Hackaday Podcast 051: Pointing With Your Tongue, C64 Touchpad, USB Killcord, And Audacity Does Everything

Hackaday editors Mike Szczys and Elliot Williams sort through the hacks you might have missed over the past seven days. In FPGA hacking news, there’s a ton of work being done on a newly discovered FPGA dev board. Kristina has a new column on input devices, kicking it off with tongue-actuated controllers. We wax philosophical about what data you need to backup and what you should let go. Plus Audacity is helping tune up CNC machines, copper tape is the prototyper’s friend, and fans of Open should take note of this laptop project.

Take a look at the links below if you want to follow along, and as always tell us what you think about this episode in the comments!

Take a look at the links below if you want to follow along, and as always, tell us what you think about this episode in the comments!

Direct download (60 MB or so.)

Continue reading “Hackaday Podcast 051: Pointing With Your Tongue, C64 Touchpad, USB Killcord, And Audacity Does Everything”

Open Laptop Soon To Be Open For Business

How better to work on Open Source projects than to use a Libre computing device? But that’s a hard goal to accomplish. If you’re using a desktop computer, Libre software is easily achievable, though keeping your entire software stack free of closed source binary blobs might require a little extra work. But if you want a laptop, your options are few indeed. Lucky for us, there may be another device in the mix soon, because [Lukas Hartmann] has just about finalized the MNT Reform.

Since we started eagerly watching the Reform a couple years ago the hardware world has kept turning, and the Reform has improved accordingly. The i.MX6 series CPU is looking a little peaky now that it’s approaching end of life, and the device has switched to a considerably more capable – but no less free – i.MX8M paired with 4 GB of DDR4 on a SODIMM-shaped System-On-Module. This particular SOM is notable because the manufacturer freely provides the module schematics, making it easy to upgrade or replace in the future. The screen has been bumped up to a 12.5″ 1080p panel and steps have been taken to make sure it can be driven without blobs in the graphics pipeline.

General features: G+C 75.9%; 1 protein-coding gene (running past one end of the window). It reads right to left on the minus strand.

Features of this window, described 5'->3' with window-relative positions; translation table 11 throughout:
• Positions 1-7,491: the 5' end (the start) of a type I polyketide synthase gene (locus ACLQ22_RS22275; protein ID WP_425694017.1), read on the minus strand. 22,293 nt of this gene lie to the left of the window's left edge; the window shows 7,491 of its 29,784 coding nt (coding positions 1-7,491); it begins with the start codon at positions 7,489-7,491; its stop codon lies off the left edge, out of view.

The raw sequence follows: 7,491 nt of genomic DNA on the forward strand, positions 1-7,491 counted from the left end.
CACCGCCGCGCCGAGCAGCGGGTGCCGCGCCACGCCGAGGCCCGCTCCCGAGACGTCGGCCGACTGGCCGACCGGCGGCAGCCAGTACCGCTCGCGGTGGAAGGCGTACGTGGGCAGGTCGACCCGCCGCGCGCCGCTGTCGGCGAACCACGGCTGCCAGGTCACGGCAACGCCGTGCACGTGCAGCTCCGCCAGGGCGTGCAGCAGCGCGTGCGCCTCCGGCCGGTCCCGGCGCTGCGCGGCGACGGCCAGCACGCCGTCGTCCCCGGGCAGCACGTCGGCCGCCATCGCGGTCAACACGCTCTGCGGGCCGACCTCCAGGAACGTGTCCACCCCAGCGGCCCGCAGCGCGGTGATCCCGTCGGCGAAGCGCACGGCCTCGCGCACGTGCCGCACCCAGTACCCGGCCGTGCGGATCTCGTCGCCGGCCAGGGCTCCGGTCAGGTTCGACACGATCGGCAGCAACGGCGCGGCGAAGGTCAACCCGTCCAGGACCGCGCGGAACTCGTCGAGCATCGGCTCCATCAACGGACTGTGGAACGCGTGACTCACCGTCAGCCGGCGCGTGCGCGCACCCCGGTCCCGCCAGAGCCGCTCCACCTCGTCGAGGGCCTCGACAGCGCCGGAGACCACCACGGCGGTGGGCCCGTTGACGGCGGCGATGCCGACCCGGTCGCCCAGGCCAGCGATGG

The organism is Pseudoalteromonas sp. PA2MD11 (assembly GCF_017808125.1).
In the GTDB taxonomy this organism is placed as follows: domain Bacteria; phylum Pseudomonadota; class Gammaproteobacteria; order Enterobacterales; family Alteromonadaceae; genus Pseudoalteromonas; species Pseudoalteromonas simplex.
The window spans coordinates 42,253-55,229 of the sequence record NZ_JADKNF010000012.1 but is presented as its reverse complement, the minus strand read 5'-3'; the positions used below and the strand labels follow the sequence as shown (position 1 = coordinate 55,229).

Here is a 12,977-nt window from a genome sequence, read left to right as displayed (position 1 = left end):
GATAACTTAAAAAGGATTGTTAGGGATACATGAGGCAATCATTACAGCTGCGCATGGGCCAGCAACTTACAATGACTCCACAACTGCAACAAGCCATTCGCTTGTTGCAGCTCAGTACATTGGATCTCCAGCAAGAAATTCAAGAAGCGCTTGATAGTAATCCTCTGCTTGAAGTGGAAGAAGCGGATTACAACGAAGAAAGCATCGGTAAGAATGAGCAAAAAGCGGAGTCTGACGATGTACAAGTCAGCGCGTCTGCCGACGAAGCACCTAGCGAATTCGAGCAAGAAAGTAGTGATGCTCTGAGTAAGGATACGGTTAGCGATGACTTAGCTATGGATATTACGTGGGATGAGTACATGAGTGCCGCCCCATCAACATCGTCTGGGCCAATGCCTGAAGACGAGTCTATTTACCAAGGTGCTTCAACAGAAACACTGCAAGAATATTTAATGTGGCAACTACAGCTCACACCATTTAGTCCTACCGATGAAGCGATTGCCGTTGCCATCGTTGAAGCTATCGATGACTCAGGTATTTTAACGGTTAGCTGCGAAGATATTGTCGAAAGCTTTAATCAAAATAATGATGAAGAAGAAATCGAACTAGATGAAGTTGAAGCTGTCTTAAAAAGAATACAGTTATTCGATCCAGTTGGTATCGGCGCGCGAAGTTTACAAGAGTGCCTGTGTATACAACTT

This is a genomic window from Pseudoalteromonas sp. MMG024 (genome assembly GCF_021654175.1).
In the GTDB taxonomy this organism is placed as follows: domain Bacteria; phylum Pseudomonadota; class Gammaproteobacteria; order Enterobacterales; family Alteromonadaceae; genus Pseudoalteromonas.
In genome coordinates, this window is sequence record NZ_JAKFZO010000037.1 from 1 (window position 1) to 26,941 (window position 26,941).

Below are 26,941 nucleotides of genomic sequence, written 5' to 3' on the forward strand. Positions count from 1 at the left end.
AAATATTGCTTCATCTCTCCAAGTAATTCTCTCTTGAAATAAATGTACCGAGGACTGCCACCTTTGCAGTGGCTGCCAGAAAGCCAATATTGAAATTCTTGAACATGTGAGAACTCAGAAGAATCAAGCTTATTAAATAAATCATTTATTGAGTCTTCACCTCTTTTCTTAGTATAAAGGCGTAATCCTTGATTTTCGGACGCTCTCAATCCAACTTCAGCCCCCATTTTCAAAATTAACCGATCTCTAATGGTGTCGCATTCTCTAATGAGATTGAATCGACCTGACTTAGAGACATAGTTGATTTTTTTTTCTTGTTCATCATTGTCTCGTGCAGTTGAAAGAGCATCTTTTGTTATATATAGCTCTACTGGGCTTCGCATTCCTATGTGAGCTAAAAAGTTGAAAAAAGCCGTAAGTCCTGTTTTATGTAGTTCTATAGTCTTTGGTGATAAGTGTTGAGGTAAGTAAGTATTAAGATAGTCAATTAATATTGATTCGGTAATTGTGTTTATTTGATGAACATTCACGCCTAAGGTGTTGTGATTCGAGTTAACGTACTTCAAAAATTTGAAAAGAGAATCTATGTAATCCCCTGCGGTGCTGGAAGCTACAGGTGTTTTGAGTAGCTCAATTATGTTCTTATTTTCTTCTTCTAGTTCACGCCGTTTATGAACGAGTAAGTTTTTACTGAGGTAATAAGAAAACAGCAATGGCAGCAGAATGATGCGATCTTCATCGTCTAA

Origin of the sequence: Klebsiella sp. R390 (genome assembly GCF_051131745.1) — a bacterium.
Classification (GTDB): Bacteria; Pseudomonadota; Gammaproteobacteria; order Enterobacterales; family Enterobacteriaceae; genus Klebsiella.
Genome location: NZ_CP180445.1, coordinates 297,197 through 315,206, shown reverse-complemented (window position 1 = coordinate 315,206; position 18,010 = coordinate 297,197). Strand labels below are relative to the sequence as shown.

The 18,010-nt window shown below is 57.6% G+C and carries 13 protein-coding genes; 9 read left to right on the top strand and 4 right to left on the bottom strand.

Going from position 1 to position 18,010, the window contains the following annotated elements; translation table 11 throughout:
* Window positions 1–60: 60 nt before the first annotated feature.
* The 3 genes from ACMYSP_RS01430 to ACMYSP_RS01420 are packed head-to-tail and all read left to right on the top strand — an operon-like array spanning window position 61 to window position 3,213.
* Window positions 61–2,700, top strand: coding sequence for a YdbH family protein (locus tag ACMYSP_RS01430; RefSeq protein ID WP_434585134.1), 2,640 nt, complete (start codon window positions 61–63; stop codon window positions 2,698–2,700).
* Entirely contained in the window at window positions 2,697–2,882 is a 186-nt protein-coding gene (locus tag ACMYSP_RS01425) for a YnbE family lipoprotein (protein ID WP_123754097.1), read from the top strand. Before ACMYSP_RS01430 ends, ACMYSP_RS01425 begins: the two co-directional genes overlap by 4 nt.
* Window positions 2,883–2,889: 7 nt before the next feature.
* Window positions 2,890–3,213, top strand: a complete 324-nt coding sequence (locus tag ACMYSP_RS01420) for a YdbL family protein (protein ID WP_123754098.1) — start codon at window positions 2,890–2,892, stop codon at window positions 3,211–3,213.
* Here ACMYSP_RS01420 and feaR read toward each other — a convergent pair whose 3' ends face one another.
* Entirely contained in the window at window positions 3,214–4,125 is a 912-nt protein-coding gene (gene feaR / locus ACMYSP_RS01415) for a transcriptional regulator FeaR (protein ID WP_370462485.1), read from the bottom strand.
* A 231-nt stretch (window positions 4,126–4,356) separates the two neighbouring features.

If you’re worried that the chassis of the laptop may have been left to wither while the goodies inside got all the attention, there’s no reason for concern. Both have seen substantial improvement. The keyboard now uses the Kailh Choc ultra low profile mechanical switches for great feel in a small package, while the body itself is milled out of aluminum in five pieces. It’s printable as well, if you want to go that route. All in all, the Reform represents a heroic amount of work and we’re extremely impressed with how far the design has come.

Of course if any of the above piqued your interest full electrical, mechanical and software sources (spread across a few repos) are available for your perusal; follow the links in the blog post for pointers to follow. We’re thrilled to see how production ready the Reform is looking and can’t wait to hear user reports as they make their way into to the wild!

Via [Brad Linder] at Liliputing.